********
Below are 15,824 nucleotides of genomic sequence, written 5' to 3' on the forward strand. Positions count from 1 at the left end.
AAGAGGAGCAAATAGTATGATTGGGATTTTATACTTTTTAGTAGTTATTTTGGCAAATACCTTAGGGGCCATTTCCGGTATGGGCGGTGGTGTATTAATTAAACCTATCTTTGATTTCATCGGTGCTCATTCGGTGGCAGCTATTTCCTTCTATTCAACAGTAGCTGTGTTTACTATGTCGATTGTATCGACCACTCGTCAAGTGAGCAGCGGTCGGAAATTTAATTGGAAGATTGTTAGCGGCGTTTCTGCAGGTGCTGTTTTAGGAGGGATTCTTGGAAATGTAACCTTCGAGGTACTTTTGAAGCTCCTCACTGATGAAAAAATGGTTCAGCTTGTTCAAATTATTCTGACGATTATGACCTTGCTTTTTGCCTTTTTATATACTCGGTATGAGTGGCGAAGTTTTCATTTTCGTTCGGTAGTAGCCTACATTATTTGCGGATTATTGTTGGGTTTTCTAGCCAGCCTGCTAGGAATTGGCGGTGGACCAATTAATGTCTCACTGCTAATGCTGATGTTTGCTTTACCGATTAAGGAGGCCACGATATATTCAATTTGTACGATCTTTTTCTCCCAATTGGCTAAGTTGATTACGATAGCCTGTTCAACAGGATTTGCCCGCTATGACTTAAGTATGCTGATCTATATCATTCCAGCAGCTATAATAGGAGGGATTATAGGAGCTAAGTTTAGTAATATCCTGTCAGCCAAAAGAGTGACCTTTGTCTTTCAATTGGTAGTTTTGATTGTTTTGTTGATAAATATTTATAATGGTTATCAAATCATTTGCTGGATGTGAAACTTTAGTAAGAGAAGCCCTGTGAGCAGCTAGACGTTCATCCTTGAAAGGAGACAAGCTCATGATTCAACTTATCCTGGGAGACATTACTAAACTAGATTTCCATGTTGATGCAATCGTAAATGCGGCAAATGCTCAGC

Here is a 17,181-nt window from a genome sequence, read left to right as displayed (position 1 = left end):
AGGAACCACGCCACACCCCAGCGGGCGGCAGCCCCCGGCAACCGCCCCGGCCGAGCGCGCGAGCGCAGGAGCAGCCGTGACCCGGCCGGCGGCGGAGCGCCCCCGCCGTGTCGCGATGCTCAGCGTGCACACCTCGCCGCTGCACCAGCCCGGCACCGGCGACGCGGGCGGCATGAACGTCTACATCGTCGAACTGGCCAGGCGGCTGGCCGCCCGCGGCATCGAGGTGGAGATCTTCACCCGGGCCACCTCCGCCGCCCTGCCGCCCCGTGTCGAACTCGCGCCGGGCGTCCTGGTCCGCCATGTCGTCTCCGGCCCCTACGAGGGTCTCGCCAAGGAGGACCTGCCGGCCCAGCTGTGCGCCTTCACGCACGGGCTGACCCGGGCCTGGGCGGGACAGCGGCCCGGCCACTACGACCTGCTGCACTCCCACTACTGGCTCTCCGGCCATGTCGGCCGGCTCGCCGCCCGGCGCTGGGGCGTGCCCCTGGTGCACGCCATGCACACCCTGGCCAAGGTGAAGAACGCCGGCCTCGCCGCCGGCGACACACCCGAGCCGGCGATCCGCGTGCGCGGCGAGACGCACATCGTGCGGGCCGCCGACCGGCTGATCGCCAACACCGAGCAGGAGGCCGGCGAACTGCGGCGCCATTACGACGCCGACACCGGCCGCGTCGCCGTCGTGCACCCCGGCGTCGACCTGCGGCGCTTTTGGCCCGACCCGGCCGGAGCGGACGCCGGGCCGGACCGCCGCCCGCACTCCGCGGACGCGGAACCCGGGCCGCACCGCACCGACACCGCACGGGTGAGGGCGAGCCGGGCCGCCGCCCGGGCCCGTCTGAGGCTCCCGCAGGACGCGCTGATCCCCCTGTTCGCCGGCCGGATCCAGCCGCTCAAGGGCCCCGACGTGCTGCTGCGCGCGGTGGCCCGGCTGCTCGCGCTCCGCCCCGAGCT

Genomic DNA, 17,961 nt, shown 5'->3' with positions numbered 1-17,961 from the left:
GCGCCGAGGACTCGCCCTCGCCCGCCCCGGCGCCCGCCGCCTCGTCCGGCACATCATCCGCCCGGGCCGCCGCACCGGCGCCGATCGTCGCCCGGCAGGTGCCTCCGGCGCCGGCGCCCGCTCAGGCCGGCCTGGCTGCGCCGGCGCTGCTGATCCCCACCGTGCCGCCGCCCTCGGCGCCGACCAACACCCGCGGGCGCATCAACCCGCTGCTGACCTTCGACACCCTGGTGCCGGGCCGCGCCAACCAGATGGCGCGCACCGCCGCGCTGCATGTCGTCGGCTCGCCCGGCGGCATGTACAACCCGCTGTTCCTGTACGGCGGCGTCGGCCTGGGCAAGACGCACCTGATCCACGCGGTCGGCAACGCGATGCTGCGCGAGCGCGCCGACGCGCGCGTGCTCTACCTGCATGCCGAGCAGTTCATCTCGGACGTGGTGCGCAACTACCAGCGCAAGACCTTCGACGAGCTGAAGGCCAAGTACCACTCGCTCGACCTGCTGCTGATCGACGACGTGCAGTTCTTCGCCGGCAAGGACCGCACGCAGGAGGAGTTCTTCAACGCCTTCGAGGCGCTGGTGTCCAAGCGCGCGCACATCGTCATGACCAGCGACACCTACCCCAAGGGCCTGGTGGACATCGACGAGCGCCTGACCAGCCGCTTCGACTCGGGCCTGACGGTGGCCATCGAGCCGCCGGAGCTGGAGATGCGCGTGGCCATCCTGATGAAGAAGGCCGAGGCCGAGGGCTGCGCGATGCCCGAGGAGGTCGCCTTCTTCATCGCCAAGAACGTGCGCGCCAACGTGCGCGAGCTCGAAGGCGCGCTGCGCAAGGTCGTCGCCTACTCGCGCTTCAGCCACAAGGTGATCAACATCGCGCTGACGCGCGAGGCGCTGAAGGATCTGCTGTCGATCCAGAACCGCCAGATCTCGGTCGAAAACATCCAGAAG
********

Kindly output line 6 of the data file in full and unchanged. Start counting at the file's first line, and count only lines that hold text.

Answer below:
GCGCCGAGGACTCGCCCTCGCCCGCCCCGGCGCCCGCCGCCTCGTCCGGCACATCATCCGCCCGGGCCGCCGCACCGGCGCCGATCGTCGCCCGGCAGGTGCCTCCGGCGCCGGCGCCCGCTCAGGCCGGCCTGGCTGCGCCGGCGCTGCTGATCCCCACCGTGCCGCCGCCCTCGGCGCCGACCAACACCCGCGGGCGCATCAACCCGCTGCTGACCTTCGACACCCTGGTGCCGGGCCGCGCCAACCAGATGGCGCGCACCGCCGCGCTGCATGTCGTCGGCTCGCCCGGCGGCATGTACAACCCGCTGTTCCTGTACGGCGGCGTCGGCCTGGGCAAGACGCACCTGATCCACGCGGTCGGCAACGCGATGCTGCGCGAGCGCGCCGACGCGCGCGTGCTCTACCTGCATGCCGAGCAGTTCATCTCGGACGTGGTGCGCAACTACCAGCGCAAGACCTTCGACGAGCTGAAGGCCAAGTACCACTCGCTCGACCTGCTGCTGATCGACGACGTGCAGTTCTTCGCCGGCAAGGACCGCACGCAGGAGGAGTTCTTCAACGCCTTCGAGGCGCTGGTGTCCAAGCGCGCGCACATCGTCATGACCAGCGACACCTACCCCAAGGGCCTGGTGGACATCGACGAGCGCCTGACCAGCCGCTTCGACTCGGGCCTGACGGTGGCCATCGAGCCGCCGGAGCTGGAGATGCGCGTGGCCATCCTGATGAAGAAGGCCGAGGCCGAGGGCTGCGCGATGCCCGAGGAGGTCGCCTTCTTCATCGCCAAGAACGTGCGCGCCAACGTGCGCGAGCTCGAAGGCGCGCTGCGCAAGGTCGTCGCCTACTCGCGCTTCAGCCACAAGGTGATCAACATCGCGCTGACGCGCGAGGCGCTGAAGGATCTGCTGTCGATCCAGAACCGCCAGATCTCGGTCGAAAACATCCAGAAG